Reservations will be required at Hawaii’s most recognizable landmark

With its striking ridges, panoramic views and historic hiking trails, Lē‘ahi, also known as Diamond Head, is aMong Oʻahu most salient features. More than 3,000 hikers visit the volcanic cone each day to climb the 1.6 km trail to its summit.

Travelers to Oʻahu this summer should be aware that beginning May 12, 2022, the State Monument will require advance reservations for out-of-state visitors. Hawaii residents can continue to access the park without a reservation, but admission will depend on parking availability.

The park’s reservation system will be activated on April 28, allowing reservations to be made up to 14 days in advance. Visitors parking vehicles in the crater will need to book into two-hour time slots, which begin at 6 a.m., while walk-in and drop-off visitors are subject to one-hour time slots. Commercial visits will also require reservations.

Listed in the National Natural Monuments, Lēahi is one of Hawaii’s most popular attractions. According to the state Department of Lands and Natural Resources, the park saw a record 6,000 visitors in one day during the winter of 2019.

More than 3,000 hikers visit the national monument each day to climb the 1.6 km trail to its summit.
Photo: Getty Images

The new reservation system aims to ease hiker congestion along the narrow, winding trail to the summit, as well as reduce vehicle congestion entering and exiting the single access tunnel at Diamond Head. The DLNR Division of State Parks also hopes to alleviate parking problems in urban neighborhoods in surrounding areas. The ultimate goal of the reservation system is to alleviate pressure on adjacent communities and resources, while improving the quality of visitor experiences.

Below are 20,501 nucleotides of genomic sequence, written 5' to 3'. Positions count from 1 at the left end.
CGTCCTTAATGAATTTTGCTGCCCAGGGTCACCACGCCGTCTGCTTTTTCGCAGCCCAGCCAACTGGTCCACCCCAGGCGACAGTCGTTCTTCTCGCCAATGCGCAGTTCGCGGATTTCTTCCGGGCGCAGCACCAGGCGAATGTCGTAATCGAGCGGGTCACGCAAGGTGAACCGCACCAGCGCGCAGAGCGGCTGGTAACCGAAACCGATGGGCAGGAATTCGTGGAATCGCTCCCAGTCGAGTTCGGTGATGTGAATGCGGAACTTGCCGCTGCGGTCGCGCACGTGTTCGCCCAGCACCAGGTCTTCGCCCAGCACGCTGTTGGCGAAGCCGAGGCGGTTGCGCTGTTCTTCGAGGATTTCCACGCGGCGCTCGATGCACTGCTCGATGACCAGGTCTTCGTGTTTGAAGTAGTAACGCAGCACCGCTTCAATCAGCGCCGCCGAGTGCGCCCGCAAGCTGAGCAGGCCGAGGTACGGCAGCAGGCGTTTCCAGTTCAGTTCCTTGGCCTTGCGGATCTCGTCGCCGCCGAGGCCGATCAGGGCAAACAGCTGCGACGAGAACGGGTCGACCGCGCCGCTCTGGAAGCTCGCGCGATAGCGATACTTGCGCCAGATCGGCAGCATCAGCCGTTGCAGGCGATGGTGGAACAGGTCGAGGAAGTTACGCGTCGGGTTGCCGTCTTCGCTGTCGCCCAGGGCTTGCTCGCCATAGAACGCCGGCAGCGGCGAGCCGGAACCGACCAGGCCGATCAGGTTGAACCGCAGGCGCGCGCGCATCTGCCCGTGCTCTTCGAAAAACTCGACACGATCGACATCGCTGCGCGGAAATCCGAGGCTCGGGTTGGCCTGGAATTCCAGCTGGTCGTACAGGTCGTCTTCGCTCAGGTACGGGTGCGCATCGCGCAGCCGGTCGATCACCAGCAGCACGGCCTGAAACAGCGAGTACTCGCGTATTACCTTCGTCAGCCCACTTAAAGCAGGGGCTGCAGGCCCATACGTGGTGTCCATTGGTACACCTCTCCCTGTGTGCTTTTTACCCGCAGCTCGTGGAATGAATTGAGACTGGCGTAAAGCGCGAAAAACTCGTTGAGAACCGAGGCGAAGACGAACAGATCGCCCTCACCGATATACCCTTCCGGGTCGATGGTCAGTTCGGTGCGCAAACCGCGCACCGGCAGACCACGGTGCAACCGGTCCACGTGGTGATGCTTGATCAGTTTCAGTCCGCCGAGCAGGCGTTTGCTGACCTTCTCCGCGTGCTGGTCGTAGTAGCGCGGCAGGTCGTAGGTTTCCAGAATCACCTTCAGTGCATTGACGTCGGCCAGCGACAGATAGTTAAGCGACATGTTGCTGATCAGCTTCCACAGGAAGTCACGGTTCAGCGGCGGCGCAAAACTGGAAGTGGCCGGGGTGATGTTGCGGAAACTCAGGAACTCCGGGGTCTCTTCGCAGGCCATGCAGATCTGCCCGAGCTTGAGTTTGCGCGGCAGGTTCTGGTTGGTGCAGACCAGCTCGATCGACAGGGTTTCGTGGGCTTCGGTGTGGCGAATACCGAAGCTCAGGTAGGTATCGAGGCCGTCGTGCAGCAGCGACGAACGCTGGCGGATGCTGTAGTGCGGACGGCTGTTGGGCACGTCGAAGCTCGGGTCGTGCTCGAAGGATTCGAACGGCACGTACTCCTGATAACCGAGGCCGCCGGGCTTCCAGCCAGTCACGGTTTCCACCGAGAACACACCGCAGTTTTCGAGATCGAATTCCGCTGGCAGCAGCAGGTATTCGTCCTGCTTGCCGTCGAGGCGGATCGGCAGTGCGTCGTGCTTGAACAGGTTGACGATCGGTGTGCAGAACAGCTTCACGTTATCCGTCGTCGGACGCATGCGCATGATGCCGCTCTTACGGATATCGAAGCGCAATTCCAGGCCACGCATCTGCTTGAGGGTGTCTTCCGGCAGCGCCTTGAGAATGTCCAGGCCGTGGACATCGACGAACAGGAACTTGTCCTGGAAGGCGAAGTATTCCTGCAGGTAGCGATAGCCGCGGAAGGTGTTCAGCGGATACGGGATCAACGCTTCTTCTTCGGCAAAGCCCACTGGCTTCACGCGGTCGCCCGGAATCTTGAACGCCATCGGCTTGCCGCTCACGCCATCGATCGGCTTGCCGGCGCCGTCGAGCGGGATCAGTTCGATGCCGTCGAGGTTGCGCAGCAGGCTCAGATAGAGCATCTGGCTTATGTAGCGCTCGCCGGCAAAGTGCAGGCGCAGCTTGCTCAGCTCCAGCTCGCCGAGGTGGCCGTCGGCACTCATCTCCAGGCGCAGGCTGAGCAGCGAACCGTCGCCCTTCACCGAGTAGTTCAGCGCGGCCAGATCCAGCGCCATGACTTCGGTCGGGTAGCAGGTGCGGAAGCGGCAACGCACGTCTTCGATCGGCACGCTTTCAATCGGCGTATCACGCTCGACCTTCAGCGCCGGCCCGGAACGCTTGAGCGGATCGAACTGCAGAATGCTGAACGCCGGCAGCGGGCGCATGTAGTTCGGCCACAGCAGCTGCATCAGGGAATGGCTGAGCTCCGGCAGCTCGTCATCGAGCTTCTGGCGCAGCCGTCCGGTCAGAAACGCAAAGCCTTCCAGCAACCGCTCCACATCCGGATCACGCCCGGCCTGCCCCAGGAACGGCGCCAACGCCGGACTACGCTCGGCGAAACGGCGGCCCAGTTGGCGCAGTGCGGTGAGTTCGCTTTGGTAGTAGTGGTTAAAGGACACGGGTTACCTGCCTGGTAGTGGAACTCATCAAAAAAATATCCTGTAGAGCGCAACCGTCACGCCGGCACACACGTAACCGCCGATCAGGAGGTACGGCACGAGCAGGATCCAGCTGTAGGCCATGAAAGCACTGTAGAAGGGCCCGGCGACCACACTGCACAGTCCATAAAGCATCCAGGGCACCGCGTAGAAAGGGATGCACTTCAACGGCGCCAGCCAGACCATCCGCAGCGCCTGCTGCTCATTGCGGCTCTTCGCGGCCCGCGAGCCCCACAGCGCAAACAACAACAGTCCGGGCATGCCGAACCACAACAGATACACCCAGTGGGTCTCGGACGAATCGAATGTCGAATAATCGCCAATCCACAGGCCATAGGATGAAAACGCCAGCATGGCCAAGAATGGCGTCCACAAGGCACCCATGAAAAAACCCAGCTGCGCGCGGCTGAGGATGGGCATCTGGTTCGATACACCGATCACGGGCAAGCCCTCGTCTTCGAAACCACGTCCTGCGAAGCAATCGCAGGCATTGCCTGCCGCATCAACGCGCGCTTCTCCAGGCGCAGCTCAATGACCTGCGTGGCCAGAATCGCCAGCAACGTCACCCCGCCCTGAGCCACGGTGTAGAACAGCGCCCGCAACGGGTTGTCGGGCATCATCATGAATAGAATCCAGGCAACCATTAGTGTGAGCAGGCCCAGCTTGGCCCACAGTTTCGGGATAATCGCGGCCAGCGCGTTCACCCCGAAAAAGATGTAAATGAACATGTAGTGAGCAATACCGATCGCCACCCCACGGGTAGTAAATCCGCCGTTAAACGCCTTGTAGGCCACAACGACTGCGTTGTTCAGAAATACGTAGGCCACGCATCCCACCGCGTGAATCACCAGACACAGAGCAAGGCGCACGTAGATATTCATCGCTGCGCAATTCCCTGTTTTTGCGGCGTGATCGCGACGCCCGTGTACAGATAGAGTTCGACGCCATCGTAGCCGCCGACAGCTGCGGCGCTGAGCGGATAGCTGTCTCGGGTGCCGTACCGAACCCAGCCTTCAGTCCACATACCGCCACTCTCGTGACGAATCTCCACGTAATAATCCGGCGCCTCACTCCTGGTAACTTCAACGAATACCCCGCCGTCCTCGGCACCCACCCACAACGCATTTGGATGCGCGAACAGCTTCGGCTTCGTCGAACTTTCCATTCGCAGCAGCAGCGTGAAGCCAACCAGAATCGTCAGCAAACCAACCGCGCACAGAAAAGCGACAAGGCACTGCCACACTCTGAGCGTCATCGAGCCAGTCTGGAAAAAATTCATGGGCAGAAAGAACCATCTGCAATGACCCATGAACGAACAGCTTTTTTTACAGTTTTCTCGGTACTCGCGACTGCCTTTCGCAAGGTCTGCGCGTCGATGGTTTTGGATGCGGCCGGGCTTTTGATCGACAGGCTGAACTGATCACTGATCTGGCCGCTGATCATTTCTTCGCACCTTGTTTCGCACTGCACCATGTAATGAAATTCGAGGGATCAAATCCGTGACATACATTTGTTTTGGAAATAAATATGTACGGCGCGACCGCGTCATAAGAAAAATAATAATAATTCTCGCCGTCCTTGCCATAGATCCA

“The reservation system is an important part of the destination management action plan. We want to reduce visitor impact and really make sure our residents have access to these sought-after places,” Governor David Ige said during a recent visit to Diamond Head in April.

To ensure the best trail conditions, visitors are required to plan their hikes in advance. Similar goals and procedures have already been implemented in other state parks and nature preserves in Hawaiʻi. Diamond Head State Monument is now the third park in the state park system to require advance reservations, after Ha‘ena State Park on Kauaʻi and Waiʻānapanapa State Park on Maui. Hanauma Bay Nature Preserve on Oʻahu also asks visitors to reserve a time and pay online in advance.

In 2020, the Division of State Parks increased fees at Diamond Head from $1 for walk-in tours and $5 for vehicles to $10 for parking and $5 per person. From mid-May, reservations and payments will be confirmed with QR codes, eliminating cash exchange at the entrance. As a result, park visitors should notice shorter vehicle lines and faster entry.

For more information on how to book reservations at Diamond Head Monument, visit the Division of State Parks website.

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